Some nearly wild cat breeds can also be quite territorial and aggressive, so if you have other pets in the home or small children, these cats are likely not for you, as they have been known to “hunt” and even hurt others in the home who they view as prey. In addition, these breeds can be very destructive, and many never adapt to using a litter box, resulting in constant cleanup.
Where to Find and Adopt Domesticated Cat Breeds with a Wild Appearance
Breeding domesticated wild cat breeds is often unethical, especially because there is little to no oversight for these breeding facilities. If you feel prepared to bring one of these cats into your home, find a rescue that specializes in domesticated wild cat breeds. It’s always best to adopt a cat in need.
Domesticated wild cat breeds are stunningly beautiful pets, but they require a significant amount of extra care and attention making them not ideal pets for most pet parents. Before adopting a Bengal or Savannah cat, be sure to consider whether you have the time and budget for their unique diet, veterinary care, and physical and mental exercise.
If you wish to adopt a cat with a wild appearance that is fully domesticated, consider other breeds like the Norwegian Forest Cat and Maine Coon, both of which will be easier to care for and will do better with other humans and animals in the home.
Nearly Wild Cat Breed FAQ
How do domesticated wild cats differ from regular domestic cats?
Domesticated wild cats often retain wild behaviors of their exotic ancestors, including a raw meat diet, not using a litter box, and being more vocal than house cats.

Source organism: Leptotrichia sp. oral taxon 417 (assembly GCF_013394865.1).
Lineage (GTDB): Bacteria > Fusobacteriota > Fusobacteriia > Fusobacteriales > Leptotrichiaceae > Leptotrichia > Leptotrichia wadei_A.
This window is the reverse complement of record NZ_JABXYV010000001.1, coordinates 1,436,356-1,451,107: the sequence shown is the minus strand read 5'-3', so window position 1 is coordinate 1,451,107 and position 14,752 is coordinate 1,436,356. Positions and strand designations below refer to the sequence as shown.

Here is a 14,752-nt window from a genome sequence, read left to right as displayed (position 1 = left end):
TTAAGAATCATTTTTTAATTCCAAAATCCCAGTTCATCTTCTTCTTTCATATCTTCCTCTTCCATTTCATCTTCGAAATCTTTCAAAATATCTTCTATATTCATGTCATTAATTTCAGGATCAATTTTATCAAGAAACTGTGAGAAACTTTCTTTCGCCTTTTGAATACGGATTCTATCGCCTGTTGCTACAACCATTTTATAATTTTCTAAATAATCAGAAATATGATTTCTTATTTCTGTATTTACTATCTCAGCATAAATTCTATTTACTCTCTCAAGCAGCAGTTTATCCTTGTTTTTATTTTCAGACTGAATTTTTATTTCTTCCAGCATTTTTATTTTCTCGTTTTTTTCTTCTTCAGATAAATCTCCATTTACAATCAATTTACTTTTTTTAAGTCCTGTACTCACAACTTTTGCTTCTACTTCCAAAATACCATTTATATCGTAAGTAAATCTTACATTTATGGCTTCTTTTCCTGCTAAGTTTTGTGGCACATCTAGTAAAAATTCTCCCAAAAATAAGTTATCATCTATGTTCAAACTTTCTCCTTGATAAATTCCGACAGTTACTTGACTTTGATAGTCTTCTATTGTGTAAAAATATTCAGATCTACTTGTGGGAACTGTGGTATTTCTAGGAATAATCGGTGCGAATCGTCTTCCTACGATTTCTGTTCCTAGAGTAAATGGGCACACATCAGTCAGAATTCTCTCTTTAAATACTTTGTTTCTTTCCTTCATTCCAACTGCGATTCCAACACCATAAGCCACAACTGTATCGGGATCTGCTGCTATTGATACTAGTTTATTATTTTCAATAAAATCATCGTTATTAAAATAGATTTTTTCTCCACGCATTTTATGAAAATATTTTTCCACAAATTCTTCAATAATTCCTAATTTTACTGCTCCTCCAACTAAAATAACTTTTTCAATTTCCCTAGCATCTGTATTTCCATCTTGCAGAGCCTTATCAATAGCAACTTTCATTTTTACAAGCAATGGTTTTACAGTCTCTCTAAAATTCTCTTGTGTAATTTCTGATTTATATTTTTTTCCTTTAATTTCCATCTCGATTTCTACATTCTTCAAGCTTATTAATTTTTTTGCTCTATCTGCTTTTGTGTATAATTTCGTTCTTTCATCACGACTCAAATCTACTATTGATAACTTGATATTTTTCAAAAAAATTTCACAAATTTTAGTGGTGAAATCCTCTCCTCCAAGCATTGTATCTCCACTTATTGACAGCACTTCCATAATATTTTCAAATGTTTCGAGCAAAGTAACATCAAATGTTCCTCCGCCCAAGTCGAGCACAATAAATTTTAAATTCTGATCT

Can domesticated wild cats be kept as pets?
They can be pets, but are very challenging to care for, requiring a lot of exercise, mental stimulation, frequent vet visits, and training to reduce destructive behavior.
Do domesticated wild cats require special care or accommodations?
Domesticated wild cats need a lot of exercise, both physical and mental, as well as plenty of room to run and play, extra veterinary care, and a specialized diet.
Are domesticated wild cats more challenging to train or socialize?
Yes, wild cat hybrids can be more challenging to train and keep as pets. These breeds have wild personalities compared to most domestic cats, but are intelligent and can be trained. They can be challenging to socialize with other pets.
What are the potential challenges of owning a domesticated wild cat?
Challenges include their tendency to urinate outside a litter box. They’re also known to bite, even while playing, and may attempt to attack other pets in the home.
Savannah Admire is a writer, editor, and pet parent to two dogs and a cat. When she’s not writing, you can find her reading, playing Animal Crossing, or being an obnoxious nerd about her favorite movies and TV shows. She lives in Maryland, where she constantly debates whether or not to get a third dog.